The Grocery Manufacturers Association in a much-expected response to Vermont’s recent passing of a mandatory GMO food labeling bill is suing the state and Governor Peter Shumlin.
Along with the Snack Food Association, International Dairy Foods Association and the National Association of Manufacturers, the GMA filed the suit on Thursday, stating in the 21-page complaint that the GMO food labeling law, which goes into effect July 1, 2016, violates the Constitution.
Vermont became the first state to pass a "trigger clause-free" GMO labeling bill which will require all food sold in the state to be labeled if there are genetically modified ingredients in the finished product. The bill does not apply to meat, eggs or dairy from animals who were fed genetically modified grains.
According to VPR.net, the plaintiffs say “the supremacy clause of the Constitution pre-empts Vermont from enacting a state labeling requirement. It says the law would restrict trade between states, and therefore violates the commerce clause of the Constitution, and it says the law illegally regulates commercial speech.”
In a statement released by the GMA, the group said:
Vermont's mandatory GMO labeling law — Act 120 — is a costly and misguided measure that will set the nation on a path toward a 50-state patchwork of GMO labeling policies that do nothing to advance the health and safety of consumers. Act 120 exceeds the state's authority under the United States Constitution and in light of this, GMA has filed a complaint in federal district court in Vermont seeking to enjoin this senseless mandate.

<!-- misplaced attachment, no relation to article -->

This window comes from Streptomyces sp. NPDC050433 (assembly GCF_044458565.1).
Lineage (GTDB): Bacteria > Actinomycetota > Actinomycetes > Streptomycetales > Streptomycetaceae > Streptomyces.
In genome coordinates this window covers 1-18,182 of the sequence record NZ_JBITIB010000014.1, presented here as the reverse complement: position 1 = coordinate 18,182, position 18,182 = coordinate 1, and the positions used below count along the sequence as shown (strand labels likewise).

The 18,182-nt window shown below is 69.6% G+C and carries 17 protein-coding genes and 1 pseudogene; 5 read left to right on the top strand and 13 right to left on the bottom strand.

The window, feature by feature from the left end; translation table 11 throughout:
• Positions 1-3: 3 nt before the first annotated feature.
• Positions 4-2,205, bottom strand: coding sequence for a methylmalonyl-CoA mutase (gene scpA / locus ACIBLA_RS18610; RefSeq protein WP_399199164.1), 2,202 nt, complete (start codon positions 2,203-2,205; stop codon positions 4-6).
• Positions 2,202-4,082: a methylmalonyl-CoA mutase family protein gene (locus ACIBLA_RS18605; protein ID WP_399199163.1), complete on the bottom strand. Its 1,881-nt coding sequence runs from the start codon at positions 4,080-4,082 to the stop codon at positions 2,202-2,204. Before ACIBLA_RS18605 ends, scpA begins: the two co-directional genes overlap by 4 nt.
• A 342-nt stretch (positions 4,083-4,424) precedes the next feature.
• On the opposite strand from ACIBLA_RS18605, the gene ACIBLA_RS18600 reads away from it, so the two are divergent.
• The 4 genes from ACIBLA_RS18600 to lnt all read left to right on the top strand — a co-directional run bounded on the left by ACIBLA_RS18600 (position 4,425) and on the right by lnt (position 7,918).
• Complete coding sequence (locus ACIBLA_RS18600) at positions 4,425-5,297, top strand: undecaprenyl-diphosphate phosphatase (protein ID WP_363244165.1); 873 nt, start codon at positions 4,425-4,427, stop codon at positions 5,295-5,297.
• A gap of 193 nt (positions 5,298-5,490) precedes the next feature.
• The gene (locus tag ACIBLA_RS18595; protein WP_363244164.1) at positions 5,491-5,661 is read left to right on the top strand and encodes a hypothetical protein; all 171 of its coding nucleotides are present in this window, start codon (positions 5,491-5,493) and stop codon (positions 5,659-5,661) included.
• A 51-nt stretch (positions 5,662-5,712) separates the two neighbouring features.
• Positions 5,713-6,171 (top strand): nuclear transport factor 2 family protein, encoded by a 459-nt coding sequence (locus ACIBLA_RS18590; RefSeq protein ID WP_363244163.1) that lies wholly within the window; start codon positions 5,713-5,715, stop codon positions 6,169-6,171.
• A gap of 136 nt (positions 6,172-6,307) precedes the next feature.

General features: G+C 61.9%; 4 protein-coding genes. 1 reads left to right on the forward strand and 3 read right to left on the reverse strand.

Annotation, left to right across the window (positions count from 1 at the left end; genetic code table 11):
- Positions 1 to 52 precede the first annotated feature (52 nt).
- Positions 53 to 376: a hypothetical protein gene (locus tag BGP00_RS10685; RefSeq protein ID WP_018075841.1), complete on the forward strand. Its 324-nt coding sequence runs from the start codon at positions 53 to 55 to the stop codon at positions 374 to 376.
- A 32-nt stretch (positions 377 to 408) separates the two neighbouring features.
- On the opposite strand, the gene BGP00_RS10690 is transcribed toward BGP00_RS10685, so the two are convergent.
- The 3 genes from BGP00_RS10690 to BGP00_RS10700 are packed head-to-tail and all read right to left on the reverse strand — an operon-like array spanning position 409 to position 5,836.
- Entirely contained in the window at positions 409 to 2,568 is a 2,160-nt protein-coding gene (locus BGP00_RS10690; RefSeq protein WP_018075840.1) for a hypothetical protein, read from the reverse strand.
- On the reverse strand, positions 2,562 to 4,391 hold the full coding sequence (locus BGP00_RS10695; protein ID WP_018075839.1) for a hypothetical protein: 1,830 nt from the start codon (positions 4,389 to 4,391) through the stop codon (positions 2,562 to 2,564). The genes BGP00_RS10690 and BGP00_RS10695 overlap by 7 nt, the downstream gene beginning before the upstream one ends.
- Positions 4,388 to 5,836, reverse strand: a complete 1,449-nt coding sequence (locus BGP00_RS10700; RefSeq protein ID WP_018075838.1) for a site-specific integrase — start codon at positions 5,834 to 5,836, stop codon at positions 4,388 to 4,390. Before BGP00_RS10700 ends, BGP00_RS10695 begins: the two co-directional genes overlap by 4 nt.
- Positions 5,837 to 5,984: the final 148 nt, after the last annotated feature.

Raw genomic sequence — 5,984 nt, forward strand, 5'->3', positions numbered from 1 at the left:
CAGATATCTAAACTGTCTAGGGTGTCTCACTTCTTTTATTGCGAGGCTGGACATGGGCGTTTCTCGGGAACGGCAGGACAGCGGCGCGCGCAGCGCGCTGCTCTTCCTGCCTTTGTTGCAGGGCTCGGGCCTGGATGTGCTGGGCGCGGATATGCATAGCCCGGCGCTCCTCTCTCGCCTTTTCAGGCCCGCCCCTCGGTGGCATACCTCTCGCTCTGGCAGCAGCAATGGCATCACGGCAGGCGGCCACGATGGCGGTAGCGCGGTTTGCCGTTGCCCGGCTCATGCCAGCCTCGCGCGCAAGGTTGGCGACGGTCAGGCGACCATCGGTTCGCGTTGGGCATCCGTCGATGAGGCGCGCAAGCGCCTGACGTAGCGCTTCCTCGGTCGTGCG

Act 120 imposes burdensome new speech requirements — and restrictions — that will affect, by Vermont's count, eight out of every ten foods at the grocery store. Yet Vermont has effectively conceded this law has no basis in health, safety, or science. That is why a number of product categories, including milk, meat, restaurant items and alcohol, are exempt from the law. This means that many foods containing GMO ingredients will not actually disclose that fact.
The First Amendment dictates that when speech is involved, Vermont policymakers cannot merely act as a pass-through for the fads and controversies of the day. It must point to a truly "governmental" interest, not just a political one. And the Constitution prohibits Vermont from regulating nationwide distribution and labeling practices that facilitate interstate commerce. That is the sole province of the federal government. The U.S. Food & Drug Administration, the U.S. Department of Agriculture and the Environmental Protection Agency have both the mandate and expertise to incorporate the views of all the stakeholders at each link in the chain from farm to fork.
GMA looks forward to presenting its legal arguments to the court.
State officials anticipated the backlash and launched a grassroots campaign to help fund the legal defense. According to the Burlington Free Press, “Vermont officials including Gov. Shumlin and Attorney General William Sorrell have said they are prepared for the lawsuit.”
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